At least a dozen bands have been compared to XTC during the recent post-punk revival, but UK trio Field Music has a specific XTC fetish, stealing from the band what XTC stole from Steve Reich. Field Music's self-titled debut album delights in reducing pop songs to a few simple elements, then combining and recombining them in elaborate overlays. After a pair of fine-but-elusive Britpop romps at the top, Field Music gets arty in earnest with a stunning three-song suite: the elastic, rippling "Pieces," the halting, baroque "Luck Is A Fine Thing," and the dreamy, asymmetrical "Shorter Shorter." Between the fragments of orchestral splendor, the sprightly Beatles-esque guitar stings, and the washed-out alto harmonies of bandleader brothers David and Peter Brewis, the core of Field Music offers the most righteous deconstruction of pop pleasure since the mid-'90s heyday of Cardinal, Zumpano, and The High Llamas.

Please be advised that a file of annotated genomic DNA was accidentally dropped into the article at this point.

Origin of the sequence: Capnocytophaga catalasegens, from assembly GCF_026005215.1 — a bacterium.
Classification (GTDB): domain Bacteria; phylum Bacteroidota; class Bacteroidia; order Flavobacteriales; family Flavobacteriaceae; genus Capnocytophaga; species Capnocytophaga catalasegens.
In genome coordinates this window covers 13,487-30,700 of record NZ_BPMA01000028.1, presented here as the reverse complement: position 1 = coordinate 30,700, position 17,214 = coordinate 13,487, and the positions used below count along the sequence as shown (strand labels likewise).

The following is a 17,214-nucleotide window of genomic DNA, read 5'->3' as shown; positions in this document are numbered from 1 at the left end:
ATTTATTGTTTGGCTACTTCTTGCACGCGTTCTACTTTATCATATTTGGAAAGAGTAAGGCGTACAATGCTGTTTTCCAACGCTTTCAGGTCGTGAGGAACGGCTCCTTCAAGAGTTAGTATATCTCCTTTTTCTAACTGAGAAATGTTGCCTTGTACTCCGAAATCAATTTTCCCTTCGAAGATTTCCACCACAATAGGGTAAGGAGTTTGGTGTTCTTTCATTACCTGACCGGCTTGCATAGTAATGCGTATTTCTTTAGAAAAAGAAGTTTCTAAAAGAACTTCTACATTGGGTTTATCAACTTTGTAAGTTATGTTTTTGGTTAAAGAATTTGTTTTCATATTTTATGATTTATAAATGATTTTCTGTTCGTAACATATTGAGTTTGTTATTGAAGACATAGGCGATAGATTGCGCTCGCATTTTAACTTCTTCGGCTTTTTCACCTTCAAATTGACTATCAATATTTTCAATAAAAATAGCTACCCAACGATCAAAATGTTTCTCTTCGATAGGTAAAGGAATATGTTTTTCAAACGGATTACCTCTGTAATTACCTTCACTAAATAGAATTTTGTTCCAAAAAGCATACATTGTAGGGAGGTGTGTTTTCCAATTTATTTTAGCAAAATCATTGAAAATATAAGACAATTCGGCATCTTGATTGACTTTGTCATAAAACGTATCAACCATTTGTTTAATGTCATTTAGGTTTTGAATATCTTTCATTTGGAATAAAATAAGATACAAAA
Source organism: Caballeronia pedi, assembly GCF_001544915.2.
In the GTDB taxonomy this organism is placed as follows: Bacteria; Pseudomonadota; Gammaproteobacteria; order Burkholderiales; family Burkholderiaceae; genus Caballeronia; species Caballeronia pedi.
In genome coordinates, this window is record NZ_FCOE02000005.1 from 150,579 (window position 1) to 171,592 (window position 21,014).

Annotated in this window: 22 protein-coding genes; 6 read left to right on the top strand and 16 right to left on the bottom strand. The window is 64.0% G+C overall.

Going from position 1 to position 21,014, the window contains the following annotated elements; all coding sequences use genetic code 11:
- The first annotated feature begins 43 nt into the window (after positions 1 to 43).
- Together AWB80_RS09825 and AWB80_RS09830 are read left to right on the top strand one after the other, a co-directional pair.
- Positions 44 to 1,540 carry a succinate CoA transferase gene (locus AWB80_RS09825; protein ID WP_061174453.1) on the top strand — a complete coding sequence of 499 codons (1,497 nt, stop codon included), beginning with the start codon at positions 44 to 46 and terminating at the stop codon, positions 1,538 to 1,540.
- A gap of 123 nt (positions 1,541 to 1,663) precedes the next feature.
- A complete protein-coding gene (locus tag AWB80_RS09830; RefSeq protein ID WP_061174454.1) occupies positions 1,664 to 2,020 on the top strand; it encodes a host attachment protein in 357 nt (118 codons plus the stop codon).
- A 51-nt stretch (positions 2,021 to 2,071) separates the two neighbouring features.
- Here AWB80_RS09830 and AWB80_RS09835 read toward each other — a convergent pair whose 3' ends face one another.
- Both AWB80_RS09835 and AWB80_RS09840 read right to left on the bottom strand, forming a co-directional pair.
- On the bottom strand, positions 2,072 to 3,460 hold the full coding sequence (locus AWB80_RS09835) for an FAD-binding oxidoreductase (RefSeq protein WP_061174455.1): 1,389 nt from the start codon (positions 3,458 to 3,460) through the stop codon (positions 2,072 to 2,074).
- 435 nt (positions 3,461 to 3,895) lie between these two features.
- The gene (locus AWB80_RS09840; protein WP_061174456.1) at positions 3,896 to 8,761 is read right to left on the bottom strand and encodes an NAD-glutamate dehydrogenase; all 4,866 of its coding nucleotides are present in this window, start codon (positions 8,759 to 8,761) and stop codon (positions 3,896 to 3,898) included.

The album stays on a roll with the hazy five-minute ballad "It's Not The Only Way To Feel Happy" and the jarringly minimalist "17" (which may be Field Music's most overtly Reich-ian track); then the record's back half alternates slight songs that don't quite come to fruition with buoyantly melodic wonders like "You Can Decide" and "Got To Write A Letter." Even the three bonus tracks on the U.S. edition of Field Music show the band gaining an increasingly Spoon-like ability to convert the simple and familiar into the sublime. Field Music is a joyful piece of pop art, and a case study in how fragments can make mosaics.